Native Americans march to a burial ground sacred site that was disturbed by bulldozers building the Dakota Access Pipeline (DAPL), near the encampment where hundreds of people have gathered to join the Standing Rock Sioux Tribe's protest of the oil pipeline that is slated to cross the Missouri River nearby, September 4, 2016 near Cannon Ball, North Dakota. Protestors were attacked by dogs and sprayed with an eye and respiratory irritant yesterday when they arrived at the site to protest after learning of the bulldozing work. / AFP / Robyn BECK (Photo credit should read ROBYN BECK/AFP/Getty Images)
Nantinki Young of the Rosebud Sioux tribe, the head cook supervising all the kitchens poses for a photograph at an encampment where hundreds of people have gathered to join the Standing Rock Sioux Tribe's protest against the construction of the Dakota Access Pipe (DAPL), near Cannon Ball, North Dakota, on September 3, 2016. The Indian reservation in North Dakota is the site of the largest gathering of Native Americans in more than 100 years. Indigenous people from across the US are living in camps on the Standing Rock reservation as they protest the construction of the new oil pipeline which they fear will destroy their water supply. / AFP / Robyn BECK (Photo credit should read ROBYN BECK/AFP/Getty Images)
TOPSHOT - Evan Butcher of the Chippewa Tribe plays basketball with younger boys September 4, 2016 at the encampment near Cannon Ball, North Dakota where hundreds of people have gathered to join the Standing Rock Sioux Tribe's protest of the Dakota Access Pipeline (DAPL) that is slated to transport approximately 470,000 barrels of oil per day from the Bakken Oil Field in North Dakota to refineries in Illinois. / AFP / Robyn BECK (Photo credit should read ROBYN BECK/AFP/Getty Images)
In this photo provided by LaDonna Allard, Green Party presidential candidate Jill Stein, second from right, participates in an oil pipeline protest, Tuesday, Sept. 6, 2016 in Morton County, N.D. North Dakota authorities plan to pursue charges against Green Party presidential candidate Jill Stein for spray-painting construction equipment at a Dakota Access Pipeline protest. Morton County Sheriff Kyle Kirchmeier said Tuesday that the charges would be for trespassing and vandalism. (LaDonna Allard via AP)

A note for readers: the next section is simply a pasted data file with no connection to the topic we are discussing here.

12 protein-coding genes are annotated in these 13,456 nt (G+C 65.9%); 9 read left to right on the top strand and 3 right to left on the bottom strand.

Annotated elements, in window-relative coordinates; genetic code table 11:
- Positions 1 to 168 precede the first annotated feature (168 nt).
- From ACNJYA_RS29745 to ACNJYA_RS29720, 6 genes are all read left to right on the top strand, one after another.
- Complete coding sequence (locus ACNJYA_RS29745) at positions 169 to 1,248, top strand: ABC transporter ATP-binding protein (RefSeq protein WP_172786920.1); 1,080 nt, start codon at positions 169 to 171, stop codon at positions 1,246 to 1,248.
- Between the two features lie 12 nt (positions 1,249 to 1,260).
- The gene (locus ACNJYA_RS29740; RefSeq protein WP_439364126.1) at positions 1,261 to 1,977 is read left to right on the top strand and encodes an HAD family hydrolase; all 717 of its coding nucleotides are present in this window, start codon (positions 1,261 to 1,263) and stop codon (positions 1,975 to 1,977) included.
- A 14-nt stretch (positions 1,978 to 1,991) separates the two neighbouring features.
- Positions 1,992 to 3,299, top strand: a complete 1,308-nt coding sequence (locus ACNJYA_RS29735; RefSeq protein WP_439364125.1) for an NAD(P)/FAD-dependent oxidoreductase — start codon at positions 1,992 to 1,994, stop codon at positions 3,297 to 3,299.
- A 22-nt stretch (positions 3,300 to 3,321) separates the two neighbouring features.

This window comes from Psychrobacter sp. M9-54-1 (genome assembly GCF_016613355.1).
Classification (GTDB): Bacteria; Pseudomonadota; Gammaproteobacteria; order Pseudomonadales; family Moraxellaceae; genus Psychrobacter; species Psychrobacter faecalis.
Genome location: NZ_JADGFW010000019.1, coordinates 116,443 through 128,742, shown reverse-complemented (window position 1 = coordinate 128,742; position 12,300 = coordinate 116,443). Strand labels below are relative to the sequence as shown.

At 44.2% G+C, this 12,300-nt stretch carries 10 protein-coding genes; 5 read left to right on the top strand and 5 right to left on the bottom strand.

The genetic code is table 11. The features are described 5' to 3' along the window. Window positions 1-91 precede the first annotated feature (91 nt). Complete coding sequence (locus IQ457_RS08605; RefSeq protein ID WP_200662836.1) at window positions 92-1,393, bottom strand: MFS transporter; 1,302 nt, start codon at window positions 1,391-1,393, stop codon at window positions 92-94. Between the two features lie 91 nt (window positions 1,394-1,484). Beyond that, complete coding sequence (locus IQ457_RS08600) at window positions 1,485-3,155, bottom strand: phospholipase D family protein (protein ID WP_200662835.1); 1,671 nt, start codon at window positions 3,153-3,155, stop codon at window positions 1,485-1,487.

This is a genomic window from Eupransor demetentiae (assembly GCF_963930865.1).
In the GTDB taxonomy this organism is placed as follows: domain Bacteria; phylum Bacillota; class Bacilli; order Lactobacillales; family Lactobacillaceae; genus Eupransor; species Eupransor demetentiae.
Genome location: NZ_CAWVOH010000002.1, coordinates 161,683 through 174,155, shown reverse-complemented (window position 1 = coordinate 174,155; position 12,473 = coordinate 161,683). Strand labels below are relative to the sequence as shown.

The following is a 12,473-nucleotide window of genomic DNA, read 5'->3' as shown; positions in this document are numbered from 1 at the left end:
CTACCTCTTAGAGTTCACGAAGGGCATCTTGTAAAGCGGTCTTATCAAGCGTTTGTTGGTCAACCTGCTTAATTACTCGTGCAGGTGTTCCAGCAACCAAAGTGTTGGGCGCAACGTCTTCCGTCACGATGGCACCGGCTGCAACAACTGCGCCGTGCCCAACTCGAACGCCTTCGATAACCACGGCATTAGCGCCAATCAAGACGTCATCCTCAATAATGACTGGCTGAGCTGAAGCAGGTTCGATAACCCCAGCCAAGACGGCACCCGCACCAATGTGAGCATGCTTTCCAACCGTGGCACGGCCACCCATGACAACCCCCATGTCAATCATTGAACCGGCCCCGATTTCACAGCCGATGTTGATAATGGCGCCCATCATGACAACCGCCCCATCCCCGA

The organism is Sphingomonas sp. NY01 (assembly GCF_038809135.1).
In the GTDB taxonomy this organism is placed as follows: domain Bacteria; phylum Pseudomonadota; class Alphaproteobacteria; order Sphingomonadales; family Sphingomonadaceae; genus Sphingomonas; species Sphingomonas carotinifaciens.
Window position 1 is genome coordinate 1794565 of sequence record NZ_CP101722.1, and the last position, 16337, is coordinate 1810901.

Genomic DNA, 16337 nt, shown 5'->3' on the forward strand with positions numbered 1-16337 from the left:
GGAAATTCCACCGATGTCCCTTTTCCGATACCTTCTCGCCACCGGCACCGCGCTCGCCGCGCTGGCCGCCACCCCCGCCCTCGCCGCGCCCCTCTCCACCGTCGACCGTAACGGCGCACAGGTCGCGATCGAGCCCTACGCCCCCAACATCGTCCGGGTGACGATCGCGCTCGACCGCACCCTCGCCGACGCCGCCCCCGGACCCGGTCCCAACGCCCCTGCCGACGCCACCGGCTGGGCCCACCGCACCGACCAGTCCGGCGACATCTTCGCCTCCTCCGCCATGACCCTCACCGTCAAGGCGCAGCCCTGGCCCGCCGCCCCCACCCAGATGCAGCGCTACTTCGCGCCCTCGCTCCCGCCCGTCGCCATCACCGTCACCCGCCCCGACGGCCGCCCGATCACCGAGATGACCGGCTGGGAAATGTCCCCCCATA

Jon Don Ilone Reed, an Army veteran and member of South Dakota's Cheyenne River Sioux Tribe, poses for a photo at an oil pipeline protest near the Standing Rock Sioux reservation in southern North Dakota, Thursday, Aug. 25, 2016. Reed said he fought in Iraq and is now fighting "fighting for our children and our water." (AP Photo/James MacPherson)
In this Aug. 26, 2016, photo, Standing Rock Sioux Chairman Dave Archambault II poses for a photo near Cannon Ball., N.D., on the Standing Rock Sioux Reservation overlooking an encampment where Native Americans from across North America have gathered to join his tribe's growing protest against a $3.8 billion four-state oil pipeline. About 30 people, including Archambault himself, have been arrested in recent weeks for interfering with construction of the Dakota Access pipeline. (AP Photo/James MacPherson)
Joye Braun, an organizer of the Dakota Access oil pipeline opposition, poses for a photo at a protest near the Standing Rock Sioux reservation in southern North Dakota on Thursday, Aug. 25, 2016. Braun has been at the protest site since April and has vowed to remain until the project is killed. (AP Photo/James MacPherson)
Wambli Johnson poses for photo at an oil pipeline protest near the Standing Rock Sioux reservation in southern North Dakota on Thursday, Aug. 25, 2016. The 11-year-old donated $150 to protest organizers that she earned by selling homemade laundry soap at northern Arizona's Black Mesa, on the Navajo Nation. ( AP Photo/James MacPherson)
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The pipeline's original route was slated for much farther north, near the North Dakota capital of Bismarck. But as Bill McKibben writes in the New Yorker, officials re-routed it when people there raised concerns that it could put that community's water supply in jeopardy.

But now, instead of risking Bismarck, the new route could threaten the Standing Rock Sioux.

"Our aquifers and rivers are fed by this river," said Yumul. "If it were to get contaminated it would affect all of the tribal nations. The idea of that ... it would be a death sentence at this point."

NOW WATCH: Animated map shows where your bottled water actually comes from